Like a stripped down version of the Band, The Wood Brothers pay homage to that band's drummer's spirit at Levon's Helm's Woodstock studio.
Oliver Wood has always been on the bluesier side of the musical spectrum, playing in Atlanta bluesman Tinsley' Ellis' band for a couple of years in the early '80s before founding the great but under-appreciated King Johnson with the sound they dubbed adultcontemporaryrootsrockbluesjazzfunk. It was wiggly swamp fonk slithering from the Mississippi mud down to second line struttin' in the streets of New Orleans.
Brother Chris spent the better part of two decades in his jazz/groove band, Medeski, Martin & Wood, before reuniting with his brother when Oliver opened for and then sat in an MM&W gig in Winston Salem, N.C. The brothers played together at a family reunion, then after Oliver sat in on Chris' record date, the two crafted a song together,then decided to do a demo of Chris's songs with both playing. That was the genesis of the Wood Bros, now fleshed out with Jano Rix on vocals, percussion, keyboards and a funky slapstick he calls a shuitar. Rix says that instrument “started out as a really crappy guitar and was right to be made into a percussion instrument.” It adds a funky rattle and thump to proceedings, getting a kick drum sound out of a panel at the base of the sound hole, a snare drum sound by tapping on the sides agitating a scattering of tambourine rattles bolted loosely to the body, and a slithery rattle by sliding a finger, brush or stick up the fretboard strung with 3 slackly wound strings.
Live At The Barn has traces of King Johnson's early sound, basic blues with backwoods soul. “Trouble In Mind” features an eerie solo that sounds like a theramin that picks up on Oliver's drawn out sigh at the end of the second verse and takes it into the ozone for an otherworldy excursion and keeps trying to slither in throughout the rest of the tune. Sister Rosetta Tharpe Jerry Lee Lewis. Johnny Cash, Led Zeppelin, and even George Jones have taken a whack at it over the years, but Oliver's take nails this one to the side of the jukejoint so firmly it's gonna take a mighty mudslapper to jar it loose.
“Tried and Tempted” is a hybrid of MM&W and King J, starting out with a slinky jazz lick that keeps sneakin off into the swamp to dip a toe in the muck before slithering back to sophistication. But it finally loses all pretensions of propriety when Oliver's guitar solo stirs up the soul fonk somethin' considerable like a Stax record session with Steve Cropper plucking the soulful strings.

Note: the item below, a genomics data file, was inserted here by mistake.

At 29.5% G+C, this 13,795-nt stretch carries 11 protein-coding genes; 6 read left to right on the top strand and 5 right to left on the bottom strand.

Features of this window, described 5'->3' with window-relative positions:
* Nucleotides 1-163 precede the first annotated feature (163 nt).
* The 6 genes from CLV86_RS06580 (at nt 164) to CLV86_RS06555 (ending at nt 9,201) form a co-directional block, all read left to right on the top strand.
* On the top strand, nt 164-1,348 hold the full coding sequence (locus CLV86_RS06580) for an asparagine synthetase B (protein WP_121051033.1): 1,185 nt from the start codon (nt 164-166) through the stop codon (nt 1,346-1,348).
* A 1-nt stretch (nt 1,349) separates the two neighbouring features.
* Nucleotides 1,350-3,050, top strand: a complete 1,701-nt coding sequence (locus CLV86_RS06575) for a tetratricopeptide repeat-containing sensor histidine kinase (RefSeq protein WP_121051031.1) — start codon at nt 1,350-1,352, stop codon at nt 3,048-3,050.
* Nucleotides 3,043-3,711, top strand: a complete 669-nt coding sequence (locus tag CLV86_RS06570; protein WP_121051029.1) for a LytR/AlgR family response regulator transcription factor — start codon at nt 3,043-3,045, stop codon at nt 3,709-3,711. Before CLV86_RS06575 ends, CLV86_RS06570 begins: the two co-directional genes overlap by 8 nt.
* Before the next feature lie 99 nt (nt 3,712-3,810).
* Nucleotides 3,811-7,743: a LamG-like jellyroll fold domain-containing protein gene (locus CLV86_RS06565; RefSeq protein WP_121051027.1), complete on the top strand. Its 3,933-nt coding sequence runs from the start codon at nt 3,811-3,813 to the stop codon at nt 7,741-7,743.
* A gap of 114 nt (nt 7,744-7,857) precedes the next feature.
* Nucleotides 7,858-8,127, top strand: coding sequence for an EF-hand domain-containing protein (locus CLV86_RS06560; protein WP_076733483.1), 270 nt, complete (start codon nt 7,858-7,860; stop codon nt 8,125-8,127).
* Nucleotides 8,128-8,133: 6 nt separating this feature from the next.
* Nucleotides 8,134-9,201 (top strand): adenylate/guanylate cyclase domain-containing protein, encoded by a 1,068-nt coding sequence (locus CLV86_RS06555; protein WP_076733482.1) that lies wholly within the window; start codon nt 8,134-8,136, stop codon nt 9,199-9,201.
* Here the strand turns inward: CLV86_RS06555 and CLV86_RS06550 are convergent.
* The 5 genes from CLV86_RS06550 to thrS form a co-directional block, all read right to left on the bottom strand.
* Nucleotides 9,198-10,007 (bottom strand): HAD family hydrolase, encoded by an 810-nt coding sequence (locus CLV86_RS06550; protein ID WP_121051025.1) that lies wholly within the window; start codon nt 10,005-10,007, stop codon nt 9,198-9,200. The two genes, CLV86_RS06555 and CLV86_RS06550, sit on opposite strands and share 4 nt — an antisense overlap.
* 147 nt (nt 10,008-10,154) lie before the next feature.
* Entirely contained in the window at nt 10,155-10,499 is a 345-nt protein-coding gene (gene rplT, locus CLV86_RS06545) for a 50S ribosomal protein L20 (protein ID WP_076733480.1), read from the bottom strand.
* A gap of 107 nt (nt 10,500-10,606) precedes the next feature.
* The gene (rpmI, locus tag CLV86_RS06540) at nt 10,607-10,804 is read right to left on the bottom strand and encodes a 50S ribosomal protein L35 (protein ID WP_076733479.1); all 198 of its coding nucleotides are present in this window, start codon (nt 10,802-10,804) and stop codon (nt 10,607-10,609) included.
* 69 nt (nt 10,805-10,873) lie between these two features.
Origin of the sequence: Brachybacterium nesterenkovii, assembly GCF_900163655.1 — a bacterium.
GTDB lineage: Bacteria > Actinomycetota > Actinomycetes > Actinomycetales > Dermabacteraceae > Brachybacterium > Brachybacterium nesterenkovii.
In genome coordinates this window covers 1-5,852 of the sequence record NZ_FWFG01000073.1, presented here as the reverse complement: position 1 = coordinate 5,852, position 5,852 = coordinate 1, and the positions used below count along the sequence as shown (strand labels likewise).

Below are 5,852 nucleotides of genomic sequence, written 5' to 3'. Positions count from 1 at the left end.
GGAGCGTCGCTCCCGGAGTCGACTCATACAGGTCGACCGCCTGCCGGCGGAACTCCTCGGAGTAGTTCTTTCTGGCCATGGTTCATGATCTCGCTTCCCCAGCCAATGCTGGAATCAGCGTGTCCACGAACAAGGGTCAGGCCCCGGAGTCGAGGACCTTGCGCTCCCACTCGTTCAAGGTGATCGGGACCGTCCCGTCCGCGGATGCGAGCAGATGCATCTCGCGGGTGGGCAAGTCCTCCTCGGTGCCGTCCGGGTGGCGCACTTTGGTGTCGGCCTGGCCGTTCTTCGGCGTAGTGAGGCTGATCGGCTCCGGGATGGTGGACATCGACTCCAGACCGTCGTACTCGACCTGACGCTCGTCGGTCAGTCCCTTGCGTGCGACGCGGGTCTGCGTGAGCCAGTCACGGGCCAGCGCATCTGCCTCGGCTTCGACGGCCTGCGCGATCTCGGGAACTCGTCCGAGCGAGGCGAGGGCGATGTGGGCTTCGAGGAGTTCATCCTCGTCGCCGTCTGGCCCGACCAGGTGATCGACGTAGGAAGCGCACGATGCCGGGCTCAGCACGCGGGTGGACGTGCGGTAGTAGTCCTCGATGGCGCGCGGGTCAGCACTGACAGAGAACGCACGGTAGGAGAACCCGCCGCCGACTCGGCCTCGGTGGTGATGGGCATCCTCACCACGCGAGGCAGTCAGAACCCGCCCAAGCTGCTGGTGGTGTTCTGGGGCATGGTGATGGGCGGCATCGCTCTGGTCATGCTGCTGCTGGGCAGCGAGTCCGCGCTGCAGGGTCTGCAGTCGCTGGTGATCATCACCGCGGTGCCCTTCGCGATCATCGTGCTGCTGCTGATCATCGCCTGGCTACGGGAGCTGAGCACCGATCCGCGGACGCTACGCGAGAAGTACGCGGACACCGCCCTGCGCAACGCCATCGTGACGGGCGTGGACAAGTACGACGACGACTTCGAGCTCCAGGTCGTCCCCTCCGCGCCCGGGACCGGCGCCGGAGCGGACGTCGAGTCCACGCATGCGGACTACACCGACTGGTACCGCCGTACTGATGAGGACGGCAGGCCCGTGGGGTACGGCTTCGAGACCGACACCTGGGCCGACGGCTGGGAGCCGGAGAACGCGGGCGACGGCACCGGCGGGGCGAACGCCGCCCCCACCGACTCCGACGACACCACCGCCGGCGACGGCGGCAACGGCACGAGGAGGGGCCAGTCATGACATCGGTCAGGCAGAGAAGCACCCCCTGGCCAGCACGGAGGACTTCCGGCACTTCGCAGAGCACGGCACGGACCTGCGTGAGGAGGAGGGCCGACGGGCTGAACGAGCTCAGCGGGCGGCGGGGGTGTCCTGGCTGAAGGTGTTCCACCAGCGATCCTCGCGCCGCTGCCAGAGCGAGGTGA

“Here's a little Saturday night music. I call and you respond,” Wood says, introducing the blues chestnut “I Got Loaded.” Little Bob's '65 version is swamp pop gold,but the song has been amped up and slotted into virtually every bluesman on the planet's set list.
Tab Benoit's version is a window rattling shack shaker, but the Wood Brothers' is slinky, syncopated and folky, a pleasant variation on the roof-raising bar band crowd stirrer-upper.
The set closes with “Ophelia,” which takes big balls to perform in Levon's house. If you were lucky enough to hear Levon open his set at MerleFest in '08 with that tune, you'll never accept any substitutes. At 68, Helm sounded as good as he did when he performed that song when he was 36 at the Band's Last Waltz in San Francisco 's Winterland. But Oliver gets a special dispensation, as an avid admirer of Helm's who jammed with him and daughter Amy at the Barn on numerous occasions, and named his son Levon. His vocals sound eerily like Levon's and he tears off big clankin' chunks of electric stringed tribute, then Oliver lets brother Chris slide in underneath with some slinky bass before he takes it back vocally to down-home Appalachian soul, Levon-style.
They might not call it King Johnson no more, but there's still plenty of royal blue blood coursing through the Wood Brothers. Tap a vein, have a taste, and pass it around.